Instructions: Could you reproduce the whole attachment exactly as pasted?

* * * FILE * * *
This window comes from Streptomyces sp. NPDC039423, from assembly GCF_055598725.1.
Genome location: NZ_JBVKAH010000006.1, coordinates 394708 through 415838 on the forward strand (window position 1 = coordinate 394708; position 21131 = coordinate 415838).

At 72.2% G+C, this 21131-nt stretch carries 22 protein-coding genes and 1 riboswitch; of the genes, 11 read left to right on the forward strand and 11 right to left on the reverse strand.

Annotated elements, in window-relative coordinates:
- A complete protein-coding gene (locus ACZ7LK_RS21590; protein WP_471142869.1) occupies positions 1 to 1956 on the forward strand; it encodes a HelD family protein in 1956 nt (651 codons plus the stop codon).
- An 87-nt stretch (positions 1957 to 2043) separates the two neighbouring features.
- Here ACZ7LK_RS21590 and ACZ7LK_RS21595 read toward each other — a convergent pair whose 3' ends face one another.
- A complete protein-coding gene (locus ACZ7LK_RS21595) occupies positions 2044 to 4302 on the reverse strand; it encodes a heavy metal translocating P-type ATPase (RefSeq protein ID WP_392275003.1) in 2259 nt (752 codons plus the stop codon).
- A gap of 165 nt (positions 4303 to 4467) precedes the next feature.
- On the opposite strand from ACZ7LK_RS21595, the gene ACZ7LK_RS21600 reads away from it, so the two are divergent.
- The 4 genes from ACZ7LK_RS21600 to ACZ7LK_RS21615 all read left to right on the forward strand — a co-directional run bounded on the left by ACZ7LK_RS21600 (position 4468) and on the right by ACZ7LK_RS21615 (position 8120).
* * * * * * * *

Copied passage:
This window comes from Streptomyces sp. NPDC039423, from assembly GCF_055598725.1.
Genome location: NZ_JBVKAH010000006.1, coordinates 394708 through 415838 on the forward strand (window position 1 = coordinate 394708; position 21131 = coordinate 415838).

At 72.2% G+C, this 21131-nt stretch carries 22 protein-coding genes and 1 riboswitch; of the genes, 11 read left to right on the forward strand and 11 right to left on the reverse strand.

Annotated elements, in window-relative coordinates:
- A complete protein-coding gene (locus ACZ7LK_RS21590; protein WP_471142869.1) occupies positions 1 to 1956 on the forward strand; it encodes a HelD family protein in 1956 nt (651 codons plus the stop codon).
- An 87-nt stretch (positions 1957 to 2043) separates the two neighbouring features.
- Here ACZ7LK_RS21590 and ACZ7LK_RS21595 read toward each other — a convergent pair whose 3' ends face one another.
- A complete protein-coding gene (locus ACZ7LK_RS21595) occupies positions 2044 to 4302 on the reverse strand; it encodes a heavy metal translocating P-type ATPase (RefSeq protein ID WP_392275003.1) in 2259 nt (752 codons plus the stop codon).
- A gap of 165 nt (positions 4303 to 4467) precedes the next feature.
- On the opposite strand from ACZ7LK_RS21595, the gene ACZ7LK_RS21600 reads away from it, so the two are divergent.
- The 4 genes from ACZ7LK_RS21600 to ACZ7LK_RS21615 all read left to right on the forward strand — a co-directional run bounded on the left by ACZ7LK_RS21600 (position 4468) and on the right by ACZ7LK_RS21615 (position 8120).